1921
Volume 6, Issue 4
  • ISSN: 0002-9637
  • E-ISSN: 1476-1645
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Abstract

If there is a Boston attitude toward medicine which distinguishes it from that of New York or Baltimore, Dr. Lee is an excellent representative of its three reputed characteristics—individualism, iconoclasm and idealism. As an idealistic and somewhat heretical individualist, he laments the necessity for so much organization in the profession; for group practice by associated yet isolated specialists, with their collective results; and for the mechanization of diagnosis to the point of despotic control by the laboratory. Still, he realizes that the day of the “great clinician” is over; no one now attempts to cover the whole field of internal medicine. He is not very clear how he would reconcile these incompatibles, but he suggests the cult of the “specialism of competence.”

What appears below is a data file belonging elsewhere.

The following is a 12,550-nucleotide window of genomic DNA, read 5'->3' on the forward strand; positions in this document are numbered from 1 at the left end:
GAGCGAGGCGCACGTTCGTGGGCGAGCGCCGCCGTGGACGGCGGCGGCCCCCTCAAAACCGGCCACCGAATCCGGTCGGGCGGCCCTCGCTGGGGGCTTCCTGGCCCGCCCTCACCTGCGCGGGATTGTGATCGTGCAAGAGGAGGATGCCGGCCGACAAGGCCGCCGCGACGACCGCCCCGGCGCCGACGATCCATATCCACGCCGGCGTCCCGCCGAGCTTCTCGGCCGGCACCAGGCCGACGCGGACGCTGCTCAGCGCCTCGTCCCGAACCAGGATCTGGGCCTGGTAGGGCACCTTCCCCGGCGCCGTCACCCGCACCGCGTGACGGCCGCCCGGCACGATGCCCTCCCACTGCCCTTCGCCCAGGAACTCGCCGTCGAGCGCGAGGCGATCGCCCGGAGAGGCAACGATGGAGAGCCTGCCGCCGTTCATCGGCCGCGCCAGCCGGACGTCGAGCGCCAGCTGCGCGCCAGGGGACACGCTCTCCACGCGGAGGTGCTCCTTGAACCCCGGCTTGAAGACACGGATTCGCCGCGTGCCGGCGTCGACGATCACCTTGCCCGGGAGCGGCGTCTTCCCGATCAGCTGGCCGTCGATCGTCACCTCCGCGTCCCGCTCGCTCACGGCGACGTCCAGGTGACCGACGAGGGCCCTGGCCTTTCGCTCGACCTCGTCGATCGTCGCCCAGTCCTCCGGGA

He hates war and did not like the army medicine of which he had a good dose, since it was predominantly administrative, provided too little opportunity for research, and worst of all, its fixed salaries and hierarchies tended to deprive doctors of an essential stimulus to perfection.

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